Because some prostate cancers grow so slowly that they never produce symptoms, one option is a concept known as watchful waiting, or active surveillance. It's been in the news a lot lately as some experts have questioned whether men are getting unneeded treatments. Here are answers to questions you may have about it:
What is watchful waiting?
Also known as active surveillance, it means that when cancer is diagnosed, the patient and doctor decide not to use traditional treatments (surgery, radiation or seed implants). Instead, the cancer is monitored using PSA tests and biopsies to see if the cancer is growing aggressively. If so, the patient can choose to start treatment.
Why bother getting screened if you're not going to do anything about a diagnosis?
Active surveillance is not the same as doing nothing. In fact, it takes a patient and doctor who are willing to work very closely as a team to monitor the cancer and make decisions based on what the tests reveal.
Who might be a candidate for active surveillance?
A patient with a tumor that is small, and appears not to be aggressive. The guidelines are: fewer than three positive cancer biopsy cores of less than 3 mm total length, and with cancer involvement of less than 50 percent in any core. I also advocate taking more than the standard 12 cores, preferably 20 or more, often called "saturation" biopsies. The PSA has to be less than 10 and the Gleason Score less than 7.
What are the risks of active surveillance?
The screening methods aren't infallible. The risk is failing to detect aggressive disease types that spread during the monitoring period, missing the window of curability. There have been studies looking at samples from men considered eligible for watchful waiting, but who decided to have surgery anyway. They found that 3 to 4 percent of patients actually had a more dangerous tumor than preoperative testing indicated. So misclassification is the major concern.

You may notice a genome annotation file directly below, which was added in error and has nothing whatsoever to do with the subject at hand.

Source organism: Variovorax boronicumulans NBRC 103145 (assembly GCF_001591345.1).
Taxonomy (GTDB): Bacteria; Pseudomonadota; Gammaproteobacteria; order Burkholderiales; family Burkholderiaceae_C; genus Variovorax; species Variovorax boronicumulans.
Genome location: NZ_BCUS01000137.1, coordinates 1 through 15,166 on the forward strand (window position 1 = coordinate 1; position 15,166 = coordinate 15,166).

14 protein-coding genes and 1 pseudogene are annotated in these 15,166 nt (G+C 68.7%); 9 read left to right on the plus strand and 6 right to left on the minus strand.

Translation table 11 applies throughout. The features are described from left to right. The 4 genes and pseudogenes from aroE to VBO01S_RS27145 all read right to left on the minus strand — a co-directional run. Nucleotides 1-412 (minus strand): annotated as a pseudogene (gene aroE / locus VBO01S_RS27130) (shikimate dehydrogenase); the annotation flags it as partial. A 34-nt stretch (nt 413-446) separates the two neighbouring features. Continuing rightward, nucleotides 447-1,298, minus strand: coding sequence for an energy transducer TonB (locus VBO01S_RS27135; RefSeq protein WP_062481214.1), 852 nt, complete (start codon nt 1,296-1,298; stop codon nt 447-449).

What does this all mean for men with high risk of developing prostate cancer because of family history or race?
High risk patients — which includes African-Americans — may not be candidates, because they are more likely to have a cancer type that tends to grow more aggressively.
Why would anyone with a cancer diagnosis not want to get their tumor removed?
Some studies have found that if a patient is carefully followed, progression won't occur past the point where treatment can be used. So the patient avoids the pain and expense of needless treatment and related complications.
How do men cope emotionally with having untreated cancer?
Not everyone can develop the mindset you need to live with cancer. One-third of men in some studies eventually chose treatment because of anxiety about this approach.
But men who are older, or who have other significant medical problems, might choose active surveillance, deciding that something other than prostate cancer is likely to end their lives.
What are some other issues to consider?
When prostate cancer is found early, you can take your time in determining the treatment that's right for you. Seek second and third opinions, and do your research. No one is harmed in their curability over 18 months, if they fit the strict criteria and are followed properly by an experienced urologist. This requires a PSA every three to six months and a biopsy at least yearly or sooner if the PSA is rising quickly. This approach gives the man the opportunity to watch his cancer, and possibly avoid aggressive treatment.
Sounds like you're taking your chances either way.
I would call it an educated bet. Scientists are working on gene tests to determine which cancers are slow growing or aggressive, and that will help decision making. But for now, there is no simple answer.
Dr. Sharkey is a prostate cancer educational consultant in Palm Harbor and was in full-time urological practice for 40 years. Contact him at (727) 786-4531 or at firstname.lastname@example.org.